When do we first hear of Kozminski?
                If Anderson was so absorbed by Kozminski, then why did he write in October 1888 that the police have no clue who the Ripper is, there not being a shred of evidence against anyone?
                No-one resembling Kozminski was spoken of in the subsequent Kelly case.

                Is the description by Mrs Long a good fit for a 23 year old Kozminski?
                What about BS-man in Berner st.?
                Or the suspect seen by PC Smith?
                Then there's the suspect in Duke St.
                Finally, we have Blotchy, Astrachan or the Britannia-man.
                Who among them looked 23 years old, and Jewish?

                Or are we going down that road where we claim age is hard to determine at night?
                It certainly is, Nichols, Chapman, Eddowes & Stride were estimated to look younger than their real age due to their bodies being found by people who didn't know them - unlike Kelly.
                So at night the recorded evidence appears to suggest people look younger in poor light. Which means our middle-aged suspect was likely older than he looked, not 10 years younger.

                It seems quite likely that Anderson adopted Kozminski as an after-thought, well after the murders had finished.
                He found some lunatic Jew to hang the murders on. And of course, if he was so certain, how is it no other police official in 1888 agreed with him?
                https://www.casebook.org/dissertatio...steryplay.html
                I meant he was named by Macnaughten. although by the descriptions, not the age, he doesn't seem to fit. a shabby, genteel foreigner. I don't know his height but I bet he was over 5'5. A supposition on my part of course, not really germane to the thread.

                Comment


                • Mac, as you will know, said that Druitt’s family felt that he was guilty. So there has to be at least a possibility that they were correct.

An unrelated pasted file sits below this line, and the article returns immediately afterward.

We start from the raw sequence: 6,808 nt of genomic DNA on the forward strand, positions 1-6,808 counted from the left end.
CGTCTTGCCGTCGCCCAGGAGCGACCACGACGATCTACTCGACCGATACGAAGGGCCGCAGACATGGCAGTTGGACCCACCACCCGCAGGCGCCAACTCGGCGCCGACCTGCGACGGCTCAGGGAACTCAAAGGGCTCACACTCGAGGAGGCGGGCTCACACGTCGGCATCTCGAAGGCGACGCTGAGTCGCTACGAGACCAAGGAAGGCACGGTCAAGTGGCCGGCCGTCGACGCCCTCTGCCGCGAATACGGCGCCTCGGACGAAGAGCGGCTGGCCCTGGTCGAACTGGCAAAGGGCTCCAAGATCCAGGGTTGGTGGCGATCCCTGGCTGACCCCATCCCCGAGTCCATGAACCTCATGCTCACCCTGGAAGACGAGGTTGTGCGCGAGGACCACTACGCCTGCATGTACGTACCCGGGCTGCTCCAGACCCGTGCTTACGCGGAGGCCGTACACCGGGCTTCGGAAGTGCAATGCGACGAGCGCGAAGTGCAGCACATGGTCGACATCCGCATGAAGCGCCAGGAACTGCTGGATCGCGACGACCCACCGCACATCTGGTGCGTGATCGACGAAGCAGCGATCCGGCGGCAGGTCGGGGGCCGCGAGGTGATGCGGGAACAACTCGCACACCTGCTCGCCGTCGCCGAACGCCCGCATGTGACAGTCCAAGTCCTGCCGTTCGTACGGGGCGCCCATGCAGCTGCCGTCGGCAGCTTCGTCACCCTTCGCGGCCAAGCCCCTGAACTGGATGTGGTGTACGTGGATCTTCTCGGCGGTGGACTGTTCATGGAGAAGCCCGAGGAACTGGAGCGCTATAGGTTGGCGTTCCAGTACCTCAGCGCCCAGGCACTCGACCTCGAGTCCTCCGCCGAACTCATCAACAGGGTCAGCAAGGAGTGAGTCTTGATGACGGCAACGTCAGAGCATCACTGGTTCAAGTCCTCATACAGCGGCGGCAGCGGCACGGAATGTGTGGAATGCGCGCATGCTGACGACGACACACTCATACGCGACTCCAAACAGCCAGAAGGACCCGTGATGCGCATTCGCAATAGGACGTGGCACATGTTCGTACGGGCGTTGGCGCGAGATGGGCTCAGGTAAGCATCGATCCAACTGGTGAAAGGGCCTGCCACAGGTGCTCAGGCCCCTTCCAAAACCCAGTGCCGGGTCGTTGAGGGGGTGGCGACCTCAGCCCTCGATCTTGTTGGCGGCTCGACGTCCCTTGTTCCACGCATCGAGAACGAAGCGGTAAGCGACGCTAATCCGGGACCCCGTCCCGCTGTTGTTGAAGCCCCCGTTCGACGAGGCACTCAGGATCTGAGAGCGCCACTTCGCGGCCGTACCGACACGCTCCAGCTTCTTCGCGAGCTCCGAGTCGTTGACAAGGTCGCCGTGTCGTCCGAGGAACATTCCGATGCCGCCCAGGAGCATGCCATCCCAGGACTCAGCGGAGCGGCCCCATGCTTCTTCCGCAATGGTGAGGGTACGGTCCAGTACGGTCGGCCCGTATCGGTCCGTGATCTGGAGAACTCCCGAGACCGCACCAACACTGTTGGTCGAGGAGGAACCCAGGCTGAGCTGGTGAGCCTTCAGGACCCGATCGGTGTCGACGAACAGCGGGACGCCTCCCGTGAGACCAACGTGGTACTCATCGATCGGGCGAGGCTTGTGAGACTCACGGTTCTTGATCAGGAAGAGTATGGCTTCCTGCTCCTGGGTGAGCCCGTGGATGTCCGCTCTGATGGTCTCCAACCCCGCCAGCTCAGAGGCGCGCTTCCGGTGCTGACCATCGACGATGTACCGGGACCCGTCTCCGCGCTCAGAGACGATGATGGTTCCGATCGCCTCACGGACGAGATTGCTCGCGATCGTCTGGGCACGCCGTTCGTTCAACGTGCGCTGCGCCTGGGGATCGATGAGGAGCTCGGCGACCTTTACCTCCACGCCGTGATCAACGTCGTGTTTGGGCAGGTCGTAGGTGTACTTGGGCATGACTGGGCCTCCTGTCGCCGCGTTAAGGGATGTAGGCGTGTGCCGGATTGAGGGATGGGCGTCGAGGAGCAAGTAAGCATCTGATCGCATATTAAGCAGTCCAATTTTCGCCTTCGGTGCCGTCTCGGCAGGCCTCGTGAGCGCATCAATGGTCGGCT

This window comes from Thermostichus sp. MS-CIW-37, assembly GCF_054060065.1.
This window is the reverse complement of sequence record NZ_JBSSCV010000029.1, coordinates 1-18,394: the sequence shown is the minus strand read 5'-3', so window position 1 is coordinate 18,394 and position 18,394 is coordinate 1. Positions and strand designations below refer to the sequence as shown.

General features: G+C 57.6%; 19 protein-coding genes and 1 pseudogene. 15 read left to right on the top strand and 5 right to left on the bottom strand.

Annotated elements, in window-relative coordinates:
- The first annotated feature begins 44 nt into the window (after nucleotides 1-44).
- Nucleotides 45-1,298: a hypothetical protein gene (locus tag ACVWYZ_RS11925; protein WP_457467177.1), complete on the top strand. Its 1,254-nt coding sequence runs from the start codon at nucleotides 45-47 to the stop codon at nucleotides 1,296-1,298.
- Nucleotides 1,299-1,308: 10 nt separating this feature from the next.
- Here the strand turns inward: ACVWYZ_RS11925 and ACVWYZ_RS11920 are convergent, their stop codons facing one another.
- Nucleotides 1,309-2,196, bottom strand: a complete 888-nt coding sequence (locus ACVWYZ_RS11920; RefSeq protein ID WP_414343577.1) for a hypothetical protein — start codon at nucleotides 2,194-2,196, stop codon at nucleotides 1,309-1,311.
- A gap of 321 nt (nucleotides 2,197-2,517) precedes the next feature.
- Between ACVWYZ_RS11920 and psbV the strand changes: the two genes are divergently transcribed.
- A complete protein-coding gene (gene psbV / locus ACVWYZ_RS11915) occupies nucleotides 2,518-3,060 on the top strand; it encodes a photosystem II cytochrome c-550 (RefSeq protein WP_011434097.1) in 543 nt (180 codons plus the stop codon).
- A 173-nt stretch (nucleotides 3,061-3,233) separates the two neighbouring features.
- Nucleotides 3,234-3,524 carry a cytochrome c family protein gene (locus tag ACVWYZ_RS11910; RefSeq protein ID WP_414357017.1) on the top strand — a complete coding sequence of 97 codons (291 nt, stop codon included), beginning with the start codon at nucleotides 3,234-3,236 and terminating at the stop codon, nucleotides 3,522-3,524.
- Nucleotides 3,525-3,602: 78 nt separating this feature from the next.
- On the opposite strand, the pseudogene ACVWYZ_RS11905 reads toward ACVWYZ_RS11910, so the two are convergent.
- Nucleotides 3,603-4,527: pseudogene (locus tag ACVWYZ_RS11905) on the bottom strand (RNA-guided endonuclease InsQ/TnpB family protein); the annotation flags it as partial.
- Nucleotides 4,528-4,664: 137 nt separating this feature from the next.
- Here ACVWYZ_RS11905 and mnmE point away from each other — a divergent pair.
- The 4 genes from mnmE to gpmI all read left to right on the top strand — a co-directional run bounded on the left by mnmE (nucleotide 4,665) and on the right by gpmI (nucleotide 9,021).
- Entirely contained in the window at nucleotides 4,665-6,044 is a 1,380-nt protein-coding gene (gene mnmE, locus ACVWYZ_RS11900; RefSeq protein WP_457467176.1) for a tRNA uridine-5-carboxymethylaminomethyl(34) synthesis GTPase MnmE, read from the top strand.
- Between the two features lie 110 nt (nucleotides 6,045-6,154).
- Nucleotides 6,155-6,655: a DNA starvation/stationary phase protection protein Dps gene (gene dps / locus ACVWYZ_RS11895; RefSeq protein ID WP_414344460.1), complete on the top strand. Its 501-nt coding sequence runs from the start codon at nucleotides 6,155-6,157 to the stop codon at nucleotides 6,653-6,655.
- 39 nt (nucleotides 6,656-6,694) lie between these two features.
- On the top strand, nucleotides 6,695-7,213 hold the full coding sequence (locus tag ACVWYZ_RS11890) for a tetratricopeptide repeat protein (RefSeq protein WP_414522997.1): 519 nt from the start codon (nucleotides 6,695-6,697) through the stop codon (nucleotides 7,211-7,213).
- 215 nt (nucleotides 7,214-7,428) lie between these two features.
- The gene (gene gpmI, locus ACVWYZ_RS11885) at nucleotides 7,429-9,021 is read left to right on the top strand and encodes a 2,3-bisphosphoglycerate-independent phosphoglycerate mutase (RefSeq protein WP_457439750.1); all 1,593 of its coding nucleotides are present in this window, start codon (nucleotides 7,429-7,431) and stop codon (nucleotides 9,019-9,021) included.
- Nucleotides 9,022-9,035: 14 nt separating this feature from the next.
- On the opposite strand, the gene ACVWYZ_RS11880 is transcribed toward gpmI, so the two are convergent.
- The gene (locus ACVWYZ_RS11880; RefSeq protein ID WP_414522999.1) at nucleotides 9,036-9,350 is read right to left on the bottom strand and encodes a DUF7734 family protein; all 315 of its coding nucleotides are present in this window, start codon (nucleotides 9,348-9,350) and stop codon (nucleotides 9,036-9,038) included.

But we don't know whether they communicated that to him directly or whether it came from a third party, correct?

                  c.d.

                  Comment


                  • Originally posted by c.d. View Post

                    But we don't know whether they communicated that to him directly or whether it came from a third party, correct?

                    c.d.


                    It came from a third party.

                    "from private information I have little doubt but that his own family believed him to have been the murderer."


                    He would not have said "I have little doubt but that...." If Druitt's family directly contacted him.


                    As Trevor once put it, he took it on a glass of cherry.



                    The Baron

                    Comment


                    • Originally posted by The Baron View Post



                      It came from a third party.

                      "from private information I have little doubt but that his own family believed him to have been the murderer."

                      From that quote you cannot assume that someone from the family didn’t speak directly to him. You are hearing what you want to hear. As usual.


                      He will not say "I have little doubt but that...." If Druitt's family directly contacted him.


                      As Trevor once put it, he took it on a glass of cherry.



                      The Baron
                      A pointless, meaningless post.

                      Regards

                      Sir Herlock Sholmes



                      “Conspiracy theorists, she knew, were paranoid by definition, and usually with good reason – they were indeed being watched, largely because they were standing on an upturned bucket, haranguing the sheeple about their wingnut delusions.”